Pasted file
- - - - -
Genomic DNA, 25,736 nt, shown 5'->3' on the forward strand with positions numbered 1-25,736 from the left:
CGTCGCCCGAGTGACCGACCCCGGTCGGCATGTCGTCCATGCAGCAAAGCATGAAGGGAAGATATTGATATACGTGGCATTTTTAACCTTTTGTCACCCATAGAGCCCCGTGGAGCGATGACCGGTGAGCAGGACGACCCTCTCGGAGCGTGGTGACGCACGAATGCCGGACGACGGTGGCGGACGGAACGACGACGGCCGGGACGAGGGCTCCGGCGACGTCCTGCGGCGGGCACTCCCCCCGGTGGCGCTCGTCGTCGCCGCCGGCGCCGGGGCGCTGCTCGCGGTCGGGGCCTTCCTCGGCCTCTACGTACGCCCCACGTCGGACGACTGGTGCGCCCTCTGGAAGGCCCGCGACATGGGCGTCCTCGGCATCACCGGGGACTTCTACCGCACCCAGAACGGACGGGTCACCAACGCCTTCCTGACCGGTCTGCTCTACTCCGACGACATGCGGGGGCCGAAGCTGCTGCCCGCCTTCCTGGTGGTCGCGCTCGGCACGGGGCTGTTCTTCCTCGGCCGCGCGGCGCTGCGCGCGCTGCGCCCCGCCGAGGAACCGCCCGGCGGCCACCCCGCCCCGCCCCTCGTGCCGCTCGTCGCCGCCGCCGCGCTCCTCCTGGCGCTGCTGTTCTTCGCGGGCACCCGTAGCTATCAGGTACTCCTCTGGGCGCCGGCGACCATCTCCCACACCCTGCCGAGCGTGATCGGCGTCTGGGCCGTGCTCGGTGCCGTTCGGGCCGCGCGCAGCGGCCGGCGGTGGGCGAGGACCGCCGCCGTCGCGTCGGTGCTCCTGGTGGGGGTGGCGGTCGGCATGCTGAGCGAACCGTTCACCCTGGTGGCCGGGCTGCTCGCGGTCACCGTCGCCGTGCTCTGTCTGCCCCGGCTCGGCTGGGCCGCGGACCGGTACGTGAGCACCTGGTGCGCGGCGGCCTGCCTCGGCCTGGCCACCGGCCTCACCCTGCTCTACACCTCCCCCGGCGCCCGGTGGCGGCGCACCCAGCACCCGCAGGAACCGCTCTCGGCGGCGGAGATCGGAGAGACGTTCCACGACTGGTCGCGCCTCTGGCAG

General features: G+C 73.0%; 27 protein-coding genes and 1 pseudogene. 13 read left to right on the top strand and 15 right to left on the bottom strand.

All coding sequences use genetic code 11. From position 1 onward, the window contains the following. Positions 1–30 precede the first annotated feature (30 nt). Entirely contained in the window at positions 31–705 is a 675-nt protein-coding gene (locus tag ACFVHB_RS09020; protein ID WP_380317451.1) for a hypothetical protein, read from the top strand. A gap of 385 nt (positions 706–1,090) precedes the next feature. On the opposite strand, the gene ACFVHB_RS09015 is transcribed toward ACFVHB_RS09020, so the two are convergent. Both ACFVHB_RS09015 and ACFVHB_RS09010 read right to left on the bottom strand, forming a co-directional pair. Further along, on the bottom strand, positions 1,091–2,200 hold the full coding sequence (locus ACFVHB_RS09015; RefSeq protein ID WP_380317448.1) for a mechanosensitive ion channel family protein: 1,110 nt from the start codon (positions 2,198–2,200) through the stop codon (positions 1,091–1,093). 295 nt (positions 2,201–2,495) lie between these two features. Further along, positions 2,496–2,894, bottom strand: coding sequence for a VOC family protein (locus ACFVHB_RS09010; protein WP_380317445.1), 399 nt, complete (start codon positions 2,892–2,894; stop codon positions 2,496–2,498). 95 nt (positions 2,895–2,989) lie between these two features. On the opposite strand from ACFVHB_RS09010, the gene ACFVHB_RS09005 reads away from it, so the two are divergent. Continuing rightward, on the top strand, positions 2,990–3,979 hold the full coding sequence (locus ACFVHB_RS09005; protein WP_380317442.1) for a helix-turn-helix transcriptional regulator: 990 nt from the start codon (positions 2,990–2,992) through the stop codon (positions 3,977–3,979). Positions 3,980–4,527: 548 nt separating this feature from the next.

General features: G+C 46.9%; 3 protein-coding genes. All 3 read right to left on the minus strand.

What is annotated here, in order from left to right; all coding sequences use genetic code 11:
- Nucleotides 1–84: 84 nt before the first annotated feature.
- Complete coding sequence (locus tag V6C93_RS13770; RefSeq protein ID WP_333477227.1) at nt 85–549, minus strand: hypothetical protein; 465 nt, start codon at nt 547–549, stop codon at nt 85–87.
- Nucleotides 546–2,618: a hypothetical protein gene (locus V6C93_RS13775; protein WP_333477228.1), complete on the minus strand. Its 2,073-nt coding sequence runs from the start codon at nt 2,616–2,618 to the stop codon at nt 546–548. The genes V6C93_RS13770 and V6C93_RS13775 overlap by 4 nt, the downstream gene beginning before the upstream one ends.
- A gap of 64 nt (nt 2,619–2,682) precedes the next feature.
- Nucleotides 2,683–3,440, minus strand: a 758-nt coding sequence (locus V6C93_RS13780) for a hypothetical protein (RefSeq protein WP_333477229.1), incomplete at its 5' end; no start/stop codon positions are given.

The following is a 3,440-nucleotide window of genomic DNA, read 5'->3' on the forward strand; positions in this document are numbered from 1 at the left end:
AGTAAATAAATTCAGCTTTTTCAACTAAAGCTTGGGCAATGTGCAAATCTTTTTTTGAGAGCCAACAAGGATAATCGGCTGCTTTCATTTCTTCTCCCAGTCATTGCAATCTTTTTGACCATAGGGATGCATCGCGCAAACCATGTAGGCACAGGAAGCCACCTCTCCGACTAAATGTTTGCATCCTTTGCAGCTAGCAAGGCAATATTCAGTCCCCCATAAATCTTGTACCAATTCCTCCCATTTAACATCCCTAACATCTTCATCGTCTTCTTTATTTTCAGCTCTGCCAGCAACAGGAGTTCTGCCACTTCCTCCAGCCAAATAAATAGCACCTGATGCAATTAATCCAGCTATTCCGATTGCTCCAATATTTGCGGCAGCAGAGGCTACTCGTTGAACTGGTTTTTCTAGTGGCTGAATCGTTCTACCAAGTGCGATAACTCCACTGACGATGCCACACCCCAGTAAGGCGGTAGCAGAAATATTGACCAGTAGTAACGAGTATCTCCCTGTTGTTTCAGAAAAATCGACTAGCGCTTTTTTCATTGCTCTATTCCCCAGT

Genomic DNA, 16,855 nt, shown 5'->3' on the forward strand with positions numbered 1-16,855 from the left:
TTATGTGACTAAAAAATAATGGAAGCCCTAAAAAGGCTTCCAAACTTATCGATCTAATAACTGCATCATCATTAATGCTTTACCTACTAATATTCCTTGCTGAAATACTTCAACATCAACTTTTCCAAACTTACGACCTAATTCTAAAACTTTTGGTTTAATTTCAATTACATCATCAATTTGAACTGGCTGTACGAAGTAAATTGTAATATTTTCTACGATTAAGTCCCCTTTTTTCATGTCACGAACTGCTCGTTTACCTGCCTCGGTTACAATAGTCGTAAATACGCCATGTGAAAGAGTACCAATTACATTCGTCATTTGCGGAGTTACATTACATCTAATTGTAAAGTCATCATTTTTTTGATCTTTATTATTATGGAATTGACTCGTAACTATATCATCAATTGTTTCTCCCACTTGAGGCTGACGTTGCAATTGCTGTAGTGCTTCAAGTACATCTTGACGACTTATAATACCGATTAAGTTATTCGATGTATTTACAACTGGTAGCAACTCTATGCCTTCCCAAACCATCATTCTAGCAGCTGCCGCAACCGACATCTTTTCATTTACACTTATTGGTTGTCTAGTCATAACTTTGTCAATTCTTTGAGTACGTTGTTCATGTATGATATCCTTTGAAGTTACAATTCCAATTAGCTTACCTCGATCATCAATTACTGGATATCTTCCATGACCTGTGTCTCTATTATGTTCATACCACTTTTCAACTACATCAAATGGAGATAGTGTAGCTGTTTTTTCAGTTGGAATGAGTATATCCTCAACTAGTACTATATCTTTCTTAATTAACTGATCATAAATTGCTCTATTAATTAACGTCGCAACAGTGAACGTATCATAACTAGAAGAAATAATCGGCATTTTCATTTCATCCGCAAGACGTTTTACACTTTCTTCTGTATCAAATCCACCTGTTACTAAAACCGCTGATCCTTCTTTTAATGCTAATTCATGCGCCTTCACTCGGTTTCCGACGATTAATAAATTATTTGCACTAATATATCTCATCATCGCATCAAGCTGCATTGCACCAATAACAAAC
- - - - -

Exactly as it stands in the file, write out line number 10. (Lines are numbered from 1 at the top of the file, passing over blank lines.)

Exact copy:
- A gap of 64 nt (nt 2,619–2,682) precedes the next feature.